The model that we are now considering is slightly more complicated than the plane parallel model because of the distance between the outside of the sphere (say having radius 1m) and the inside surface of the shell (say having radius 2m): the surface areas of the two objects are not identical. I therefore suggest that it is more convenient to use power densities (with units of W/m2) rather than absolute power values, so we can say HEAT will be transferred across the [single] boundary between the two objects when PowerDensityin > PowerDensityout and that HEAT will be experienced only by that object where the net difference is positive.

    When the temperature of the sphere is Tsphere then, at the surface of the sphere, the PowerDensitysphere = sigma * Tsphere4

    When the temperature of the shell is Tshell then, at the surface of the shell, the PowerDensityshell = sigma * Tshell4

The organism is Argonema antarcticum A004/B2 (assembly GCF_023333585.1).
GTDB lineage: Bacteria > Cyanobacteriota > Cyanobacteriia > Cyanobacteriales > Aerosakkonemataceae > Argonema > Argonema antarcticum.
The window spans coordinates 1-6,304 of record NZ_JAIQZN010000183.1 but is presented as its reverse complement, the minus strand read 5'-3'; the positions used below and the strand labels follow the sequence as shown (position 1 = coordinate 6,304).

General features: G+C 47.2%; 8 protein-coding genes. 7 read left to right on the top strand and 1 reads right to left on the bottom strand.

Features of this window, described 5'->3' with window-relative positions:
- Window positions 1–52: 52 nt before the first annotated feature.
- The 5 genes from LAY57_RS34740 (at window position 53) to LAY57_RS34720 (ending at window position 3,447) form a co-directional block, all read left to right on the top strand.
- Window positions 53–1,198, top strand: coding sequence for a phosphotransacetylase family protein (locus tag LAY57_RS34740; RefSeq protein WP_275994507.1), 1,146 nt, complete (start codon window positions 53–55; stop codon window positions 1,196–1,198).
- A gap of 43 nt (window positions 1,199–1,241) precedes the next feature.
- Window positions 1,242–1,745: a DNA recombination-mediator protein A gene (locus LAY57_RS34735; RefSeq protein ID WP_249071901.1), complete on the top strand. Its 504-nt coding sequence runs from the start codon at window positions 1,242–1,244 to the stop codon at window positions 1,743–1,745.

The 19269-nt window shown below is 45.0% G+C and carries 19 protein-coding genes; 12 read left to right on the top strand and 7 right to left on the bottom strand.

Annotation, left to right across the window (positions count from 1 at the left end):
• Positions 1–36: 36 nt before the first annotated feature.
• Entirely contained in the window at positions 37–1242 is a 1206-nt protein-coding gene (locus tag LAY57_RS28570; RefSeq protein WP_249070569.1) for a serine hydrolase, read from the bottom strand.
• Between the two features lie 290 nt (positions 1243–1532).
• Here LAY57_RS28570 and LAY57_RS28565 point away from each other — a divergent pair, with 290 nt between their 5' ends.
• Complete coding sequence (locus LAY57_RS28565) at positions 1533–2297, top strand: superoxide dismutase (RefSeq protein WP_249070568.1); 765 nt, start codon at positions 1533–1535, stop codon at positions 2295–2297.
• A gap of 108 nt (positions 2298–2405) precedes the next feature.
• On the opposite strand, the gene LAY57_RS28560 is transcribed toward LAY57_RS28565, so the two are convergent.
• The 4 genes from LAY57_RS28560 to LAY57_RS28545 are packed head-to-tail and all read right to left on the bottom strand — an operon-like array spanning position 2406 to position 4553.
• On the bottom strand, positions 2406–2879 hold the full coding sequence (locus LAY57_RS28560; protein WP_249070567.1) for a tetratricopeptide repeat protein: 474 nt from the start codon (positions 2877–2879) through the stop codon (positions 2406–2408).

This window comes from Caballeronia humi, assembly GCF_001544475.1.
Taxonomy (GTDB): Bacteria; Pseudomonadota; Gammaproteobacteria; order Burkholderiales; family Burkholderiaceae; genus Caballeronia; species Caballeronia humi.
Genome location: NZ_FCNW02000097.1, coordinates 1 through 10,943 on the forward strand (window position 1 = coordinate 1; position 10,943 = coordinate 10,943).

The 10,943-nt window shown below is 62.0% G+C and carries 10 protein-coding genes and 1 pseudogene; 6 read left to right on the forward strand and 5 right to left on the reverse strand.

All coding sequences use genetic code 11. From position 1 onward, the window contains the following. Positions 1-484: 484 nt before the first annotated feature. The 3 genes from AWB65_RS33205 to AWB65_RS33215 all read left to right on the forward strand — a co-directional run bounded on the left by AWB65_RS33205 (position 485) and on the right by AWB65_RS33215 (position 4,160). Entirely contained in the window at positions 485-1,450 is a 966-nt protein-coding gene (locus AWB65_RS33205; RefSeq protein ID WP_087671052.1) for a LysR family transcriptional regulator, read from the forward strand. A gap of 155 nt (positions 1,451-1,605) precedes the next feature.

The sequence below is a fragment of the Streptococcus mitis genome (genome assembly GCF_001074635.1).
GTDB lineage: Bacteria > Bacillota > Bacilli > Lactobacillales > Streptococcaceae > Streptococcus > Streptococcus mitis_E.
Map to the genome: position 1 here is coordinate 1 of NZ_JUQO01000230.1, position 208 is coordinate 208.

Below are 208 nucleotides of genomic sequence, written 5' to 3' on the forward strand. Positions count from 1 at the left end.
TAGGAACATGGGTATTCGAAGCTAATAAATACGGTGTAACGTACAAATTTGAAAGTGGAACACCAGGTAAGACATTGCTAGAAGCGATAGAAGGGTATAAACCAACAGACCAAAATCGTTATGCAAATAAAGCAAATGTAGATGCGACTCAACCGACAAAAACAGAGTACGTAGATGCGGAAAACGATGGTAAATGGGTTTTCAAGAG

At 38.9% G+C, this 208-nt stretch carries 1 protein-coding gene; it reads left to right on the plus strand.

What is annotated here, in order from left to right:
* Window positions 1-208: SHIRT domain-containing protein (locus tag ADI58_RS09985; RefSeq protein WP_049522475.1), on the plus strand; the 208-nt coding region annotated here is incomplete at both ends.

Let's consider what happens at each surface;

    At the surface of the shell, all of the sphere's emissions are received by the shell. However, due the inverse square law, the PowerDensity of the sphere's own emissions are dissipated over the larger area of the shell (and on the dimensions provided we conveniently know that the surface area of the shell is four times that of the sphere). Nevertheless, if at the surface of the shell PowerDensityin > PowerDensityout then the shell will receive HEAT.

    At the surface of the sphere, due to the angle of view from the surface of the shell, not all of the shell's emissions are received by the sphere (some will radiate onto another part of the shell's own surface, again without transferring HEAT). Only if Rshell = Rsphere , will 100% of the shell's PowerDensity leaving the inside surface of the shell be received by the surface of the sphere. Nevertheless, if at the surface of the sphere, PowerDensityin > PowerDensityout then the sphere will receive HEAT.

    Hopefully, we can still agree on all of the above, because it's still 2nd LoT. If we do agree, then;